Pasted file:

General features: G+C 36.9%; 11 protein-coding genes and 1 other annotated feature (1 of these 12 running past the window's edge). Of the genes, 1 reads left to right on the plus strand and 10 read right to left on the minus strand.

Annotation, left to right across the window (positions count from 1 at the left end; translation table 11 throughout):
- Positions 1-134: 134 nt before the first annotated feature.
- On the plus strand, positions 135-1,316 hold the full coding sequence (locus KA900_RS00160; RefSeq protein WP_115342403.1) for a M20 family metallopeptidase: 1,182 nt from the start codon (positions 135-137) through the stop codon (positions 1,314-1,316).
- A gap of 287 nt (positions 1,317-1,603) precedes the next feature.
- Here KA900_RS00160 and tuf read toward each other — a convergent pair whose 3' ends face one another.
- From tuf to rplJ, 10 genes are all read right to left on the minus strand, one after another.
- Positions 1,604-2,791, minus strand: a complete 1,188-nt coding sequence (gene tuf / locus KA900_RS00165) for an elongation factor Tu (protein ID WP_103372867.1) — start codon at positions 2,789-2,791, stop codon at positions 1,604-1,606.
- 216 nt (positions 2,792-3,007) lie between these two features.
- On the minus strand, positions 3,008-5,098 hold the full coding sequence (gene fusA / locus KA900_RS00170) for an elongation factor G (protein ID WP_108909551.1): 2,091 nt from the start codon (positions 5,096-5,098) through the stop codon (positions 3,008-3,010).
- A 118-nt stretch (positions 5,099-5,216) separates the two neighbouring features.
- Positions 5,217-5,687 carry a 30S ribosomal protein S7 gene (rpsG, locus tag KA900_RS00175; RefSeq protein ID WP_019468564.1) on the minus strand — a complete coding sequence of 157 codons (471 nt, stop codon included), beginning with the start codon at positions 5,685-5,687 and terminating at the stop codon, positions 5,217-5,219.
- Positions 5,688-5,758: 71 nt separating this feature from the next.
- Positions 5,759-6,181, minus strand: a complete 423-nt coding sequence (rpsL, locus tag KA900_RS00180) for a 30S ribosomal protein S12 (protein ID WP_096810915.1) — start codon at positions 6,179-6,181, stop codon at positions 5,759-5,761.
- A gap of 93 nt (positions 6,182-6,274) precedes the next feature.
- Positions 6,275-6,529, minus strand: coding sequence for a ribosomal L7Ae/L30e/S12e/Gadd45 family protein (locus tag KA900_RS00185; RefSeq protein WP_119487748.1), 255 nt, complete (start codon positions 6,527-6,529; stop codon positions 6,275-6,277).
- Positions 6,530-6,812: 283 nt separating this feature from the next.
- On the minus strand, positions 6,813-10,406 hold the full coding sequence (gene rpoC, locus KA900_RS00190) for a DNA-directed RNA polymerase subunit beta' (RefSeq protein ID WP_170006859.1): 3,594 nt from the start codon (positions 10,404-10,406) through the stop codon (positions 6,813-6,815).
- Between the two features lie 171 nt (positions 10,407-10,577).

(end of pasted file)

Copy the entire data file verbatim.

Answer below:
General features: G+C 36.9%; 11 protein-coding genes and 1 other annotated feature (1 of these 12 running past the window's edge). Of the genes, 1 reads left to right on the plus strand and 10 read right to left on the minus strand.

Annotation, left to right across the window (positions count from 1 at the left end; translation table 11 throughout):
- Positions 1-134: 134 nt before the first annotated feature.
- On the plus strand, positions 135-1,316 hold the full coding sequence (locus KA900_RS00160; RefSeq protein WP_115342403.1) for a M20 family metallopeptidase: 1,182 nt from the start codon (positions 135-137) through the stop codon (positions 1,314-1,316).
- A gap of 287 nt (positions 1,317-1,603) precedes the next feature.
- Here KA900_RS00160 and tuf read toward each other — a convergent pair whose 3' ends face one another.
- From tuf to rplJ, 10 genes are all read right to left on the minus strand, one after another.
- Positions 1,604-2,791, minus strand: a complete 1,188-nt coding sequence (gene tuf / locus KA900_RS00165) for an elongation factor Tu (protein ID WP_103372867.1) — start codon at positions 2,789-2,791, stop codon at positions 1,604-1,606.
- 216 nt (positions 2,792-3,007) lie between these two features.
- On the minus strand, positions 3,008-5,098 hold the full coding sequence (gene fusA / locus KA900_RS00170) for an elongation factor G (protein ID WP_108909551.1): 2,091 nt from the start codon (positions 5,096-5,098) through the stop codon (positions 3,008-3,010).
- A 118-nt stretch (positions 5,099-5,216) separates the two neighbouring features.
- Positions 5,217-5,687 carry a 30S ribosomal protein S7 gene (rpsG, locus tag KA900_RS00175; RefSeq protein ID WP_019468564.1) on the minus strand — a complete coding sequence of 157 codons (471 nt, stop codon included), beginning with the start codon at positions 5,685-5,687 and terminating at the stop codon, positions 5,217-5,219.
- Positions 5,688-5,758: 71 nt separating this feature from the next.
- Positions 5,759-6,181, minus strand: a complete 423-nt coding sequence (rpsL, locus tag KA900_RS00180) for a 30S ribosomal protein S12 (protein ID WP_096810915.1) — start codon at positions 6,179-6,181, stop codon at positions 5,759-5,761.
- A gap of 93 nt (positions 6,182-6,274) precedes the next feature.
- Positions 6,275-6,529, minus strand: coding sequence for a ribosomal L7Ae/L30e/S12e/Gadd45 family protein (locus tag KA900_RS00185; RefSeq protein WP_119487748.1), 255 nt, complete (start codon positions 6,527-6,529; stop codon positions 6,275-6,277).
- Positions 6,530-6,812: 283 nt separating this feature from the next.
- On the minus strand, positions 6,813-10,406 hold the full coding sequence (gene rpoC, locus KA900_RS00190) for a DNA-directed RNA polymerase subunit beta' (RefSeq protein ID WP_170006859.1): 3,594 nt from the start codon (positions 10,404-10,406) through the stop codon (positions 6,813-6,815).
- Between the two features lie 171 nt (positions 10,407-10,577).